By JEFF GRAY
Globe and Mail Update
Canada was headed for a third consecutive Liberal majority Monday night after the governing party made strong gains in Altantic Canada, dominated Ontario and made some surprising gains in Quebec.
The Liberals were leading or elected in 171 ridings across the country, the Canadian Alliance in 65, the Bloc Québécois in 37, the NDP in 13 and the Progressive Conservatives in 11.
A party needs 151 seats in the 301-seat house to form a majority. In Ontario, the Liberals were again dominant, elected or leading in 100 seats. The Canadian Alliance had hoped to make a breakthrough in the province, but seemed poised to end up with just two seats.
The Liberals made strong gains in Atlantic Canada, where they were punished in 1997. The Grits took 19 of the region's 32 seats, up from 11, and the gains came largely at the expense of NDP and Tory seats.
The party also made a surprising showing in Quebec, and although several races were close. At one point, the Liberals were leading or elected in 41 seats.
All of the five major party leaders won their seats, even Joe Clark, who began the campaign trailing in Calgary Centre against Alliance MP Eric Lowther.
The Liberals had banked on renewed strength in Atlantic Canada, where the party needed to gain ground in order to preserve its precarious majority and offset any losses sustained in the West.
Liberal pre-election promises aimed at Atlantic Canada included restoring the cuts to Employment Insurance, and investing $700-million in economic development.
Leading the Atlantic charge was former Newfoundland premier Brian Tobin, who was brought into the federal cabinet just days before the election call as Industry Minister. He won handily in Bonavista-Trinity-Conception, a riding the Liberals only won narrowly last time.
Heavy voter turnout was reported and in Victoria, the CBC reported, polls had to delay the close so voters could cast their ballots.
The Liberals took five of Newfoundland's seven seats, and the Progressive Conservatives won two, leaving the political colours of Newfoundland unchanged.
Early results in Nova Scotia showed the Liberals picking up four seats, three of them at the expense of the NDP, which saw its Atlantic support slide to just four seats.
NDP Leader Alexa McDonough won her seat in Halifax, and Wendy Lill appeared to have defeated former Liberal senator Bernard Boudreau in Dartmouth.
The Tories held on to four seats in Nova Scotia and three in New Brunswick, including Saint John, which popular former mayor Elsie Wayne won easily.
At dissolution, the Liberals has 161 of the 301 seats in the House of Commons, while the Alliance had 58, the Bloc Québécois 44, the NDP had 19 and the Progressive Conservatives had 15. There were four independents.
(Several members have crossed the floor since the 1997 election, changing the parties' seat totals. In the June, 1997, election, the Liberals won 155 seats, the then-Reform Party took 60, while the Tories won 20 and the NDP 21.)
The 2000 campaign, said by many observers to be the nastiest in recent memory, saw the party leaders or their key lieutenants make accusations of racism, hidden agendas and criminal activity.
Mr. Day and Mr. Clark called for investigations into Mr. Chrétien's intervention with the president of a Crown-owned bank on behalf of a friend in his riding seeking a loan.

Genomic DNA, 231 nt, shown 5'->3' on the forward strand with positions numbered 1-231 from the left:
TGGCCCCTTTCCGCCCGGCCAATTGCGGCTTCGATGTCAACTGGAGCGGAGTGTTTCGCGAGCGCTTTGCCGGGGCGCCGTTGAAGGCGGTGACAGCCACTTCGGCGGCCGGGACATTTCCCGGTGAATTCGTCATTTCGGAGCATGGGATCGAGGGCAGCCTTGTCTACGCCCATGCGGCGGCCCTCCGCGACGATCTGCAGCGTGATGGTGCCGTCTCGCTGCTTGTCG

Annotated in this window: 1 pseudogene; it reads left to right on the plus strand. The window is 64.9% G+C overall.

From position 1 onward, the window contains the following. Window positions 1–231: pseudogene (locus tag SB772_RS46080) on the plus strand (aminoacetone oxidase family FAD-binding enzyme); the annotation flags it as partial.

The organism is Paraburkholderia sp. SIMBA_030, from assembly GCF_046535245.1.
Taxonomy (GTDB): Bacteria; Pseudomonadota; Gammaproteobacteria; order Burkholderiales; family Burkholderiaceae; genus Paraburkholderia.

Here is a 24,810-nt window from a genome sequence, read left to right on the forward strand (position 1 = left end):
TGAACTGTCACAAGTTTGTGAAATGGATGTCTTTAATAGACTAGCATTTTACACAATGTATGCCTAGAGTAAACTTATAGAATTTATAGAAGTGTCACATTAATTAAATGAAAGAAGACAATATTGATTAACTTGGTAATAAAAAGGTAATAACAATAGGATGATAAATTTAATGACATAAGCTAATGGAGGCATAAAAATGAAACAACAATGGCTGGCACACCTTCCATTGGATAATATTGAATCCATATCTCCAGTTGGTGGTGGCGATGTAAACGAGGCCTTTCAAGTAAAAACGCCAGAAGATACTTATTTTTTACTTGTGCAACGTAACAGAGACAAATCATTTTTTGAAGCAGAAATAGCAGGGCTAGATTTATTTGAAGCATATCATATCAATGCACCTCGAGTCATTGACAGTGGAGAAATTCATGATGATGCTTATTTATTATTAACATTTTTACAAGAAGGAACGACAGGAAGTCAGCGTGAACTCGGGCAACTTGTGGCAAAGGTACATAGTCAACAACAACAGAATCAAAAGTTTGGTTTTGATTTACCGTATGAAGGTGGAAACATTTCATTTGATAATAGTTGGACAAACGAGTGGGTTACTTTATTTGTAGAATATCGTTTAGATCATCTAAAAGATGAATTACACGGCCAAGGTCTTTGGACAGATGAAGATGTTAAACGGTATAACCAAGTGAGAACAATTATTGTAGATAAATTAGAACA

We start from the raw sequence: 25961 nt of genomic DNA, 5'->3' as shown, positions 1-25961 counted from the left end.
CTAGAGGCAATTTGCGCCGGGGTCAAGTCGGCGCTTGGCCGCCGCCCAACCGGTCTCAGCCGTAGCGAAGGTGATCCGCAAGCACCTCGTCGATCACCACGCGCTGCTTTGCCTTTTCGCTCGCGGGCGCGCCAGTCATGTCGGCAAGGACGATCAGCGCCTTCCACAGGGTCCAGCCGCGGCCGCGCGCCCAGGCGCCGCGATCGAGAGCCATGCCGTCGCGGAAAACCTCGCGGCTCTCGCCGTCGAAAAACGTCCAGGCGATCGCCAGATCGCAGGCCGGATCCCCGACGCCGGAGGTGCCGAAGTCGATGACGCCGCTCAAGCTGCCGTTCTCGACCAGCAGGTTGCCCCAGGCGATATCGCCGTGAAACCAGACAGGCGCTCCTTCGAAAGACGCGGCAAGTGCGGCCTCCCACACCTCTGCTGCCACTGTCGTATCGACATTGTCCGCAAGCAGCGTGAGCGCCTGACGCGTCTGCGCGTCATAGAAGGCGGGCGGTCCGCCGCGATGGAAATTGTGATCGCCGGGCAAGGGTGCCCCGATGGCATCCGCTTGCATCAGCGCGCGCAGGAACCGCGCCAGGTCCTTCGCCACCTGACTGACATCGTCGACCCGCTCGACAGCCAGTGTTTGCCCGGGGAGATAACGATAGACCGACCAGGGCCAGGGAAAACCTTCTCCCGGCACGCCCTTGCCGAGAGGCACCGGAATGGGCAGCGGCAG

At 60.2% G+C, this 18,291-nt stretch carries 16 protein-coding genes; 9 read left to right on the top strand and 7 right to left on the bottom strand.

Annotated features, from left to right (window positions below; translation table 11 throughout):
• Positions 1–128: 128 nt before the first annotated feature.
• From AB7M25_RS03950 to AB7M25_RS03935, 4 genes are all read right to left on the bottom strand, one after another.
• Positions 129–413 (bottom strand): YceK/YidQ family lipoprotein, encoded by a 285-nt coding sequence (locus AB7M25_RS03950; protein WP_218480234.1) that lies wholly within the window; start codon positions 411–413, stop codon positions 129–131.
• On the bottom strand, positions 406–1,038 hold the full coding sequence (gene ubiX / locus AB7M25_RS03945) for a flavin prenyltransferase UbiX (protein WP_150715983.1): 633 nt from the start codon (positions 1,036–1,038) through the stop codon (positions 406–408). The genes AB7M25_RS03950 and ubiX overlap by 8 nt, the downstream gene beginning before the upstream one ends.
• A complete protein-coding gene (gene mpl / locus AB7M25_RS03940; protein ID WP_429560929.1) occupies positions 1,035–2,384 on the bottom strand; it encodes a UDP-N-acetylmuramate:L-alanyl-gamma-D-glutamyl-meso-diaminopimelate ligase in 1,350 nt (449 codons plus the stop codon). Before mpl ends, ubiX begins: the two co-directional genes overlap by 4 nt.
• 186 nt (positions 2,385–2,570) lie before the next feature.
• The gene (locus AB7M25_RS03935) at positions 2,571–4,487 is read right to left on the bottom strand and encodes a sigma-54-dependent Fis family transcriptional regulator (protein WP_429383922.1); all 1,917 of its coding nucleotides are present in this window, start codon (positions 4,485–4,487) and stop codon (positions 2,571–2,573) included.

Responding to opposition requests to look into the affair, the Prime Minister's ethics counsellor, Howard Wilson, said Mr. Chrétien did not break any rules. But the opposition challenged the ethics counsellor's independence, and continued to call for investigations.
Liberal Immigration Minister Elinor Caplan said that some Alliance supporters were "racists" and "Holocaust deniers" and that Mr. Day should be judged by the support he attracts.
Many pundits have said the Alliance and its newly minted leader were caught off guard by the fall election call and ran a sloppy campaign. The party's daily message was often obscured by gaffes and missteps.
In the campaign's first week, for example, Mr. Day wrongly asserted that Lake Erie flowed south, in an attempted brain drain metaphor.
And throughout, various Alliance candidates made controversial off-the-cuff comments about Old Age Security, referendums, health care, immigration and native issues, forcing party brass to scramble and repair the damage.
Some criticized the parties for choosing to sling mud instead of discussing policy. But the health-care system — identified in poll after poll as the voters' No.1 concern — was a factor in the campaign.
The Liberals tried to portray themselves as "the party of medicare," but took flak from all sides for the cuts they made to transfer payments to the provinces for health care in 1995. The party made much of the health-care deal signed with the provinces in September that will inject billions back into the system.
Criticism from the Alliance and the NDP about those cuts may have undermined Liberal strength on this issue.
But the Alliance was also on the defensive over health care for much of the campaign. Mr. Day insisted his party was against a "two-tier" health care system, famously holding up a hand-drawn sign during the English-language leaders' debate.
But the Liberals kept repeating comments made in the media by Alliance MPs that the party would not crack down on provinces that allowed the expansion of private clinics, and that a parallel private system of health care would take pressure of the public system.